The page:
When doing spins, keep your feet as close together as possible. You want weight on the ball of only one foot, and you can change from one foot to the other during the spin, but the non-weighted foot should be right beside the other and should be just skimming the floor. Again the point is to keep your c.g. as close as possible to the axis of rotation.
“*Many turns require the follower to turn in place. Try not to drift away from your partner when turning. That is, maintain your balance during the turn and stay atop of your feet. This is essential to staying in a slot during West Coast Swing.”
Many dancers/teachers preach that anytime a man gets hit during a woman’s spin it’s his fault. It’s his responsibility to adjust to her, even if she’s off balance and out-of-control. After all, he’s the one watching her spin and can see where she’s headed when, if she’s off kilter, she’s watching the room blur by.
“*The leader can turn too. Don’t feel hesitant to turn to unravel out of an awkward position.”
Your weight should be on the ball of your foot when turning. Ballet dancers get the nasty habit of turning up on their toes. This makes you become three inches taller when turning (not good!). Ankle rise used to lift the heel must be absorbed in the knees and hips. Also, stylistically, it can be a detriment to look like a ballerina and tippy-toe around the dance floor on straight legs. (When we want to insult another swing dancer, one of the most scathing words we can evoke is “ballerina”! Ballet dancers switching to ballroom find that one of the most difficult habits to correct is coming down in their knees instead of standing tall and straight like a ballerina. The character of WCS is to dig into the floor – to keep your upper body gliding but low, so that your legs can bend, point, and do generally fancy footwork beneath you.) You can sometimes spot brand new ballroom dancers who came from a ballet background; you see a great topline and posture, but then you look down and notice that they spend a lot of time with straight legs, way up on their toes and that they show turn-out in unexpected places. Ballet and ballroom technique are different. For smooth dancing, heel leads, lowering, body swing and parallel feet are usually not instinctive. And in the Latin, as my partner says “No ballerina likes to do that with her hips”.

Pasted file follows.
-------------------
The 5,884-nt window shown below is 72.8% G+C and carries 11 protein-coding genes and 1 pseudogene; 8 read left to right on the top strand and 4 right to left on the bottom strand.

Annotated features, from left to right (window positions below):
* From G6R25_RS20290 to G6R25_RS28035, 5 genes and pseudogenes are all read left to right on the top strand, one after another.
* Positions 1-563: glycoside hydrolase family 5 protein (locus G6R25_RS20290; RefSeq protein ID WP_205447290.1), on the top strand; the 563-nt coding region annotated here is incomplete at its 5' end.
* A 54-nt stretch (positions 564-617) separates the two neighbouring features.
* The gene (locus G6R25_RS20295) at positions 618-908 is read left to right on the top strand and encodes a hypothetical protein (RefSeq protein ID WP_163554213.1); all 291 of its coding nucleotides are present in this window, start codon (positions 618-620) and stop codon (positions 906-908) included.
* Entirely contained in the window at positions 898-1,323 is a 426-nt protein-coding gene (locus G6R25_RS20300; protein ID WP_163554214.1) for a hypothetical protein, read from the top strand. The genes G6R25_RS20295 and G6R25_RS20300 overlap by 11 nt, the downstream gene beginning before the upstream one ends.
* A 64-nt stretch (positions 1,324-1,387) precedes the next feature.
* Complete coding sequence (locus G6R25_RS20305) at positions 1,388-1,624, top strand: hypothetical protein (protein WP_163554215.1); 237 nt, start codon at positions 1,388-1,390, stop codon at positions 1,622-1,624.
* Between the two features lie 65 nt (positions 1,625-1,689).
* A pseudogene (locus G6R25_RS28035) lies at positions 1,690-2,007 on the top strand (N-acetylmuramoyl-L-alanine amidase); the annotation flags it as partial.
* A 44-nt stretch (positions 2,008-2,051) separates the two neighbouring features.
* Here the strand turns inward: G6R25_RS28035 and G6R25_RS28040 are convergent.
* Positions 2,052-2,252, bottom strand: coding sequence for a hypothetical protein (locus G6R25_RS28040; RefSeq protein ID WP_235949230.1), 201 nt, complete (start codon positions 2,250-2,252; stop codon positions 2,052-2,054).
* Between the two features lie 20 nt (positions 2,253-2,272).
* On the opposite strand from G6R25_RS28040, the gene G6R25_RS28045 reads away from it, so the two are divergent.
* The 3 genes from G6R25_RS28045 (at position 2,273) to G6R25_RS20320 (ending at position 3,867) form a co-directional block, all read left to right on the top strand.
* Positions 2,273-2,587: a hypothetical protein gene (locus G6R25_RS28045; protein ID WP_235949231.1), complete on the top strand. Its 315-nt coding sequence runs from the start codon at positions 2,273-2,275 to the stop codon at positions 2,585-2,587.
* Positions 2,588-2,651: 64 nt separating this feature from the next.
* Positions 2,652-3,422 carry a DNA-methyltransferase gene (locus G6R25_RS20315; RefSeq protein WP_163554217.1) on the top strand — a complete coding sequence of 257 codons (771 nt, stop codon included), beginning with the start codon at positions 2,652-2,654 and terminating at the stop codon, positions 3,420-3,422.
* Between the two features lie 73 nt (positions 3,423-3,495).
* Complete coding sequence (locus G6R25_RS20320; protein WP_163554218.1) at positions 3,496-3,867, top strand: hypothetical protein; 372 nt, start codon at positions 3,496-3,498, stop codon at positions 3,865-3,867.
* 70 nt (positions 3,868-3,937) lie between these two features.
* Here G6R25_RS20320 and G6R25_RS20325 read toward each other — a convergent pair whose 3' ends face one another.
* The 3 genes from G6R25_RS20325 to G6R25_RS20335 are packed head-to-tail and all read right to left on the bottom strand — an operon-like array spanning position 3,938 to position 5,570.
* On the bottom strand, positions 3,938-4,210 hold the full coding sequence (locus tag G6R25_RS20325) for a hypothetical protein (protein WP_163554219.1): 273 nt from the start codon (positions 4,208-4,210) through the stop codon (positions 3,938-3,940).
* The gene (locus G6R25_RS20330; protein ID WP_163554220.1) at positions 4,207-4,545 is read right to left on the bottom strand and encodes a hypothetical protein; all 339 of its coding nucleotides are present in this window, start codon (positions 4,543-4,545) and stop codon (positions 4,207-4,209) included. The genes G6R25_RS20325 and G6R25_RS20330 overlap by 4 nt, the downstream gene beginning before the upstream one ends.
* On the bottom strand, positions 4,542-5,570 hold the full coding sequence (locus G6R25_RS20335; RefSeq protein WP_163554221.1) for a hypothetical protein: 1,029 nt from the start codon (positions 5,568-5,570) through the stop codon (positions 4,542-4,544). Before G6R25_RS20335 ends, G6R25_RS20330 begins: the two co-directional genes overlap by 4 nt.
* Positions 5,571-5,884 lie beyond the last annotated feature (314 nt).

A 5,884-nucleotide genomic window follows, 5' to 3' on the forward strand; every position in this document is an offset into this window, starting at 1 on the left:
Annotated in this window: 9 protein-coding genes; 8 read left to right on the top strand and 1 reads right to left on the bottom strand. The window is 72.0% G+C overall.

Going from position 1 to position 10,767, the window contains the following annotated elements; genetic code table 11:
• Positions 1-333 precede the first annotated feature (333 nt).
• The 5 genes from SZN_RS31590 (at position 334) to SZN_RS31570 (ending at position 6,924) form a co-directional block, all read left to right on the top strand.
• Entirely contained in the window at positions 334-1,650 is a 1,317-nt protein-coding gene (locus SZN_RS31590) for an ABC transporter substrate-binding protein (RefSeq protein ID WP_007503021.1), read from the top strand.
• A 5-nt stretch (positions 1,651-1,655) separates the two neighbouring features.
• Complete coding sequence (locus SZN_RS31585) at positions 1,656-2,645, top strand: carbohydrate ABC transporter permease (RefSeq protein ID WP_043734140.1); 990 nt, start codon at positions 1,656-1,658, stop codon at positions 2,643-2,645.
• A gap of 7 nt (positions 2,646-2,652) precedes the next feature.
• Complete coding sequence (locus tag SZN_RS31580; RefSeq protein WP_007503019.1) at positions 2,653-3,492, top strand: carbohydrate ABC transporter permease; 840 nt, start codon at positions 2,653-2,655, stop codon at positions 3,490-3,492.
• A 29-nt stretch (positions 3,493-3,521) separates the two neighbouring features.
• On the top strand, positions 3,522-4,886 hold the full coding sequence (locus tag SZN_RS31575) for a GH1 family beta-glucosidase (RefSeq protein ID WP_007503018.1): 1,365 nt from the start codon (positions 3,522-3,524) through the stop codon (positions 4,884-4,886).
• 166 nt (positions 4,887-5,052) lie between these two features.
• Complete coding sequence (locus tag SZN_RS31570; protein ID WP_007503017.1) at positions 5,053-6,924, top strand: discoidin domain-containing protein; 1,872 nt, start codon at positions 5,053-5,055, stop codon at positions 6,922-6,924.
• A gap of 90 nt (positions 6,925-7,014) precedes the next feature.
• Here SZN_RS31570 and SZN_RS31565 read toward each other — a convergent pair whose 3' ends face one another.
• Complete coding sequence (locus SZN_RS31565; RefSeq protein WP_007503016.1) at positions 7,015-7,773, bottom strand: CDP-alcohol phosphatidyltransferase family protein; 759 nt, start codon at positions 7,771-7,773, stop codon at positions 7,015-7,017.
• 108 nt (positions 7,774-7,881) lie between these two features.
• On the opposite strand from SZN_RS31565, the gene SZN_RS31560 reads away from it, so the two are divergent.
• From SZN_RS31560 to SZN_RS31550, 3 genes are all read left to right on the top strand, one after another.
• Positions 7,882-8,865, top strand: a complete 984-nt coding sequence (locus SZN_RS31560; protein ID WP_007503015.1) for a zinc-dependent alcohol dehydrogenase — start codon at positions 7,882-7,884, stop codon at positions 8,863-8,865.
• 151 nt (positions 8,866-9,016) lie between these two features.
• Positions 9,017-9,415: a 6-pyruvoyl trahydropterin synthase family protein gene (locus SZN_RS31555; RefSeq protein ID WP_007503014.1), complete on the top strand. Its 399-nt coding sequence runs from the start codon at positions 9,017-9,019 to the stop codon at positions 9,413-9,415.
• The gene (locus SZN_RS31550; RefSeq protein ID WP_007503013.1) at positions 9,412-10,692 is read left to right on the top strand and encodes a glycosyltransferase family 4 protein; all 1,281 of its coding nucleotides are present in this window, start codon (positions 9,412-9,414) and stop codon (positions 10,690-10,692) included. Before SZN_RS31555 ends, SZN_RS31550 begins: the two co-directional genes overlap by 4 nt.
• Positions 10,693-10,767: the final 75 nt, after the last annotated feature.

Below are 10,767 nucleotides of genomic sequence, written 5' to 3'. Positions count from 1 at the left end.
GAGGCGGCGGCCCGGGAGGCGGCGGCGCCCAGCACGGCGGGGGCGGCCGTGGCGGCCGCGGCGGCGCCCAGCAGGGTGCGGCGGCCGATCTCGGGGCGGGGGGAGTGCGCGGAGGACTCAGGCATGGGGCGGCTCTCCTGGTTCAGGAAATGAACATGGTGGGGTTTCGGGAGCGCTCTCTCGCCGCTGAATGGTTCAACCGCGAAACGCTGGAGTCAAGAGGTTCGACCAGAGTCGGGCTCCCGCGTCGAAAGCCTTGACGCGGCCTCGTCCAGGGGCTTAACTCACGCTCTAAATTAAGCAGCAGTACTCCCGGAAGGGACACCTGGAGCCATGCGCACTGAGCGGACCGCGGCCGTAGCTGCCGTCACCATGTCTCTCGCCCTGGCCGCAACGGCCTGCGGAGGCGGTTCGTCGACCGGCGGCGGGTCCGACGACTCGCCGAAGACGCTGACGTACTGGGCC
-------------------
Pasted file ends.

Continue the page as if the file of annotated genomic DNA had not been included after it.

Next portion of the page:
While we’re calling names, let’s mention the derisive term “foot dancer” which used to be applied by Latinos and Swing dancers to studio trained types who moved their feet to the right places, but did nothing (musical, interesting or otherwise) with their bodies, sometimes not even changing weight fully.